America, land of the (exercise) free, is no longer that world’s fattest major country on Earth.
Mexico, whose residents have clearly been spending too much time emulating their northern neighbors, are the new calorie kings, according to a United Nations report.
Easier to digest than a UN document is the article “How Mexico got so fat,” on GlobalPost.com, which blames the increased girth on the unhealthy combo of rising incomes and rampant consumption.
Though almost 50 percent of Mexico’s population is considered poor, “it is the malnourished that are becoming obese,” says one expert.
About 70 percent of Mexican adults are considered overweight; 32.8 percent are obese. The U.S. huffs and puffs its way to second place with a 31.8 percent obesity rate.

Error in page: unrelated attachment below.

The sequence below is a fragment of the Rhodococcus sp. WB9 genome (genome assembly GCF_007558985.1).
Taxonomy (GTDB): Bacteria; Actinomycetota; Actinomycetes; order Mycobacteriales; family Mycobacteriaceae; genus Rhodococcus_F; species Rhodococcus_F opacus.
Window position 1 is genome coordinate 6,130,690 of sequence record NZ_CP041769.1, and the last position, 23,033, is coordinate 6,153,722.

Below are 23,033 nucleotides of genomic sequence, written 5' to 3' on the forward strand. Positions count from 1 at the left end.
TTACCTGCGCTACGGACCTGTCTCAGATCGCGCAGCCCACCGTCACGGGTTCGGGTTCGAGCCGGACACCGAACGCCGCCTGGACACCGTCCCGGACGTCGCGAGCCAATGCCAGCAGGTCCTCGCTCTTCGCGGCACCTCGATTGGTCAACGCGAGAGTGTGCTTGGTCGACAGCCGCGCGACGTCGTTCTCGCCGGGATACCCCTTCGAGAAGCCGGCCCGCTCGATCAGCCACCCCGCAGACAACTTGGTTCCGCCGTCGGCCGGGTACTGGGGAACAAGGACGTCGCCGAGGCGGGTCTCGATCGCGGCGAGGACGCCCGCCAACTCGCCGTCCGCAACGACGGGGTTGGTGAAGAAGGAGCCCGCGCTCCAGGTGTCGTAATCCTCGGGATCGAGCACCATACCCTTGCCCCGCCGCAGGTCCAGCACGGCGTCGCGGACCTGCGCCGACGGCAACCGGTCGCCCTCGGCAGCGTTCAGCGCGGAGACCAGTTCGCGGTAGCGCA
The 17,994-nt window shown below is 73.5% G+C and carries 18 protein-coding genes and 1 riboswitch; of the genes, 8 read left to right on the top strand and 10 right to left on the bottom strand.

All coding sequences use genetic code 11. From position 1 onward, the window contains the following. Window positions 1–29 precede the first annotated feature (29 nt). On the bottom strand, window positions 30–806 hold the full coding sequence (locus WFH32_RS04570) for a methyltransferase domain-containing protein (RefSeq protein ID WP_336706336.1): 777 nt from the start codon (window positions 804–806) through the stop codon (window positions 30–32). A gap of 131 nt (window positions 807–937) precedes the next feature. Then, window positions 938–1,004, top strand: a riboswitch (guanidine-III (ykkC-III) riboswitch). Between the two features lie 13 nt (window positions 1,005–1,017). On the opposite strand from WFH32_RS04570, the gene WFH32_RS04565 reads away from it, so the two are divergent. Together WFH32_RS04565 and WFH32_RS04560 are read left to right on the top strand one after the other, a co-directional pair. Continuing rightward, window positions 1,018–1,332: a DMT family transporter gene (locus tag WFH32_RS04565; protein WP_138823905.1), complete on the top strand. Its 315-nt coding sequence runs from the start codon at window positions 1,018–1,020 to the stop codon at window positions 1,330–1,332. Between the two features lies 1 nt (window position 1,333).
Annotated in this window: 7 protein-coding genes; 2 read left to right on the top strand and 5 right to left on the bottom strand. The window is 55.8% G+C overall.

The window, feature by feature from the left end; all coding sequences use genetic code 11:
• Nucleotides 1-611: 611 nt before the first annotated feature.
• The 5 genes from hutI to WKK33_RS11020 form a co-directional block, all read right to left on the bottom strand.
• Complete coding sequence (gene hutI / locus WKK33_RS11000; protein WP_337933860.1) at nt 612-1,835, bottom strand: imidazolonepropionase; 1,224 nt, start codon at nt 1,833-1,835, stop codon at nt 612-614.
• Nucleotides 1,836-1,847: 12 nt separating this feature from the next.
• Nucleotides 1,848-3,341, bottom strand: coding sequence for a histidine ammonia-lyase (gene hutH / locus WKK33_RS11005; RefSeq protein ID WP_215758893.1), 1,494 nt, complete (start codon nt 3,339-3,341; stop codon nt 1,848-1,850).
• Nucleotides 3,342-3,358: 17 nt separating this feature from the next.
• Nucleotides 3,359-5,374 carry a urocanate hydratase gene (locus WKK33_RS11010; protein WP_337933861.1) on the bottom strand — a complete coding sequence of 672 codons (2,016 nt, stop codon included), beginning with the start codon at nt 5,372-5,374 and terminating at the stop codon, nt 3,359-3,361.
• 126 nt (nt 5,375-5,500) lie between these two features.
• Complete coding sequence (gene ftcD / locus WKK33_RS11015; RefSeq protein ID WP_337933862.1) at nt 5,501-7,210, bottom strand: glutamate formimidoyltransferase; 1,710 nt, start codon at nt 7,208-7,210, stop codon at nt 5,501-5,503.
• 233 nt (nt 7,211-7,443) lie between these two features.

Curiously, the world’s smallest nations have the largest residents. The Cook (with Lard) Islands in the South Pacific house but 10,000 humans, but more than 60 percent of them are obese, according to the UN report. More island fatties can be found on Tonga, Samoa and Nauru.
The thinnest developed country? Maybe Japan, where only 4.5 percent are considered obese. Western Europe does well also, with rates generally under 20 percent.
Less than a month ago, the American Medical Association classified obesity as a disease.
Note: The UN report seems to use 2008 data, so it does not include the Double Quarter Pounder with Cheese I had for lunch.